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El Salvador can help Palestinian peace process: Abbas

By Agence France-Presse
Monday, October 10, 2011 7:29 EDT
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Palestinian President Mahmud Abbas met with Salvadoran President Mauricio Funes on a Latin American tour to rally support in his quest for recognition of statehood at the United Nations.

“We understand that President Abbas wants to share with us how they are seeing the process at the United Nations,” said Foreign Minister Hugo Martinez.

Abbas, who was expected to thank the Salvadoran leader for San Salvador’s recognizing Palestine as a sovereign state, also asked Funes for his country to mediate in the peace process with Israel.

“Mr. President, you can play that conciliatory role mediating between Palestine and Israel on a final settlement,” Abbas said.

While El Salvador recognized Palestine as a “free, sovereign and independent state” on August 25, San Salvador has not yet said what position it would take at the United Nations.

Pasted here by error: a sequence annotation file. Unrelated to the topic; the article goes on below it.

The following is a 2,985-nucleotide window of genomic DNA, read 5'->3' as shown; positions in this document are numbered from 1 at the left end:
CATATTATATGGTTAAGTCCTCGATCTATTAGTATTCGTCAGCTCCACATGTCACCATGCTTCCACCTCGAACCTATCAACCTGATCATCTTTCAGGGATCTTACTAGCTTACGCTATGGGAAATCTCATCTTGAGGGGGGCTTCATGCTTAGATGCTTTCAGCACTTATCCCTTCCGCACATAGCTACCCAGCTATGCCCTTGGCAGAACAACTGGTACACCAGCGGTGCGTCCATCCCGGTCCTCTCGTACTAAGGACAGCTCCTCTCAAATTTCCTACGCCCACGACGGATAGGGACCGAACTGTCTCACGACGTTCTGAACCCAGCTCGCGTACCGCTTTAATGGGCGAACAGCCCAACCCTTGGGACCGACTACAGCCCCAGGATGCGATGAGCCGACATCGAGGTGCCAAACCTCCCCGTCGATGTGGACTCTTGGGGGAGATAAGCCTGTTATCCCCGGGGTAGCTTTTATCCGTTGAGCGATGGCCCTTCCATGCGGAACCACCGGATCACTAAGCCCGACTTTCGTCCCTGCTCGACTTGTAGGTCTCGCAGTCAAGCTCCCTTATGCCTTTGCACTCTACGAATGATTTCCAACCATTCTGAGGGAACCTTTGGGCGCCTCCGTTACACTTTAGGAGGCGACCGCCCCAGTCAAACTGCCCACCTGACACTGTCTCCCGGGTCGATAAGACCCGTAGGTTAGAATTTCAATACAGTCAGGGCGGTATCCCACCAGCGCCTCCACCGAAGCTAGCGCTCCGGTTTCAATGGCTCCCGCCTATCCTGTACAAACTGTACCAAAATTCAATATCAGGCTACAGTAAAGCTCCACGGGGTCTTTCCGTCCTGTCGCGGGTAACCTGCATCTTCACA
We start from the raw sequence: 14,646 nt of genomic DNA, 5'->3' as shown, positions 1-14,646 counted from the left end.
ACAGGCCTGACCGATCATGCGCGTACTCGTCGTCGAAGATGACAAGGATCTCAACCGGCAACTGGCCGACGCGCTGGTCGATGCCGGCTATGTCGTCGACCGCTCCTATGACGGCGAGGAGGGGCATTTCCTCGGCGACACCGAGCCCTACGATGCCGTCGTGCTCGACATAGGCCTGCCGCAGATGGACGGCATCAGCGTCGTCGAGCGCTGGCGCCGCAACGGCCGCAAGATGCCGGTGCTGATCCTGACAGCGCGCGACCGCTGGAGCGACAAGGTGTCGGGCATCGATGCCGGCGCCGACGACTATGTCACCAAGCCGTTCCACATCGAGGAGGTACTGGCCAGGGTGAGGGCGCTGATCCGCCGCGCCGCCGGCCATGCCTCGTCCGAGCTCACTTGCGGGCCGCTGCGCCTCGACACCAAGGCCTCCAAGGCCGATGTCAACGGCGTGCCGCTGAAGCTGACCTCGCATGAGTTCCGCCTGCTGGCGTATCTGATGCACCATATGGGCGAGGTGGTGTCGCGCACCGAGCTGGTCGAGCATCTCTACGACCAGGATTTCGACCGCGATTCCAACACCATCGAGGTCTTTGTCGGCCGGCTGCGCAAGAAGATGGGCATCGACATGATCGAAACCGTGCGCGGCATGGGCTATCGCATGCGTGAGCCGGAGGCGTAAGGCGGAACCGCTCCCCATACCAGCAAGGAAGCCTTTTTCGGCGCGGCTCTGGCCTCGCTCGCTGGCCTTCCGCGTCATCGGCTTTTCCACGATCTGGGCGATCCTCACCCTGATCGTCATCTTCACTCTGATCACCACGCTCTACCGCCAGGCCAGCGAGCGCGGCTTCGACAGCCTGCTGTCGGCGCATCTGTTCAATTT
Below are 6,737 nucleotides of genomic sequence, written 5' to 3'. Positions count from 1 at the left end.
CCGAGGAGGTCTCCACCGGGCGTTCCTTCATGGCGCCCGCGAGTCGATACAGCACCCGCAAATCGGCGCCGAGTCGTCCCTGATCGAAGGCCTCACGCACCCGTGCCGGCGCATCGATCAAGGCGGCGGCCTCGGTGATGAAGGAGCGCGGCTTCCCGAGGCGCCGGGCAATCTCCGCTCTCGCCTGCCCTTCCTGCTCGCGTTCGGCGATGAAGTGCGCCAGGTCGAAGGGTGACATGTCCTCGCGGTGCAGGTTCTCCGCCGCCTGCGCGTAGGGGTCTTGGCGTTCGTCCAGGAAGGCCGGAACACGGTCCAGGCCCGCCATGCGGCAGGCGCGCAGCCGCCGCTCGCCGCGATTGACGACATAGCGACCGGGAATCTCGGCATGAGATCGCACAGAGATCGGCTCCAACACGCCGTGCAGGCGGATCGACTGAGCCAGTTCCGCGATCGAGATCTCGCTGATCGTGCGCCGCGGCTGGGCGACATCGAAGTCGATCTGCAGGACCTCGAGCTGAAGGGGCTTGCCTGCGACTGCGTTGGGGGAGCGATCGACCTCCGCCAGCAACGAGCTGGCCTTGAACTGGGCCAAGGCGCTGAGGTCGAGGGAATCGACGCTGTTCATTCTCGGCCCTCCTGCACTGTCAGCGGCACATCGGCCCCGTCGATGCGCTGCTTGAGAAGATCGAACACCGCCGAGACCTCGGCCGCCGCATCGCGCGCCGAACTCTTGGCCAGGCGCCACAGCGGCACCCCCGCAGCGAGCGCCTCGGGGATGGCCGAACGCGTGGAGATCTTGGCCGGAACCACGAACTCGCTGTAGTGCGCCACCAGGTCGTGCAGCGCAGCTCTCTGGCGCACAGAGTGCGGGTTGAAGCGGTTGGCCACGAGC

“Before staking out any position, we want to listen to president Abbas’s point of view,” Martinez said Saturday.

After his meeting with Funes, Abbas traveled to Bogota for talks with Colombia’s President Juan Manuel Santos, who has already said the country would abstain in a UN Security Council vote on recognition.

Colombia, which has a seat on the UN Security Council, has argued that recognition of a Palestinian state should come through negotiations with Israel.

“Mahmud Abbas does not intend to change the vote of Colombia… but we seek the support of Colombia… especially in the possible negotiation,” of peace, said Alexander Monteros, an advisor to the Palestinian mission in Bogota.

Abbas, who was greeted at the Catam air base, was expected to stay in Colombia until Tuesday, when he has a meeting set with Santos.

The Palestinian move for UN recognition is strongly opposed by both Israel and the United States, which say a Palestinian state can only emerge through bilateral negotiations.

Six Security Council members — Brazil, China, India, Lebanon, Russia and South Africa — have publicly indicated their backing for the Palestinian bid.

Agence France-Presse
Agence France-Presse
AFP journalists cover wars, conflicts, politics, science, health, the environment, technology, fashion, entertainment, the offbeat, sports and a whole lot more in text, photographs, video, graphics and online.
 
 
 
 
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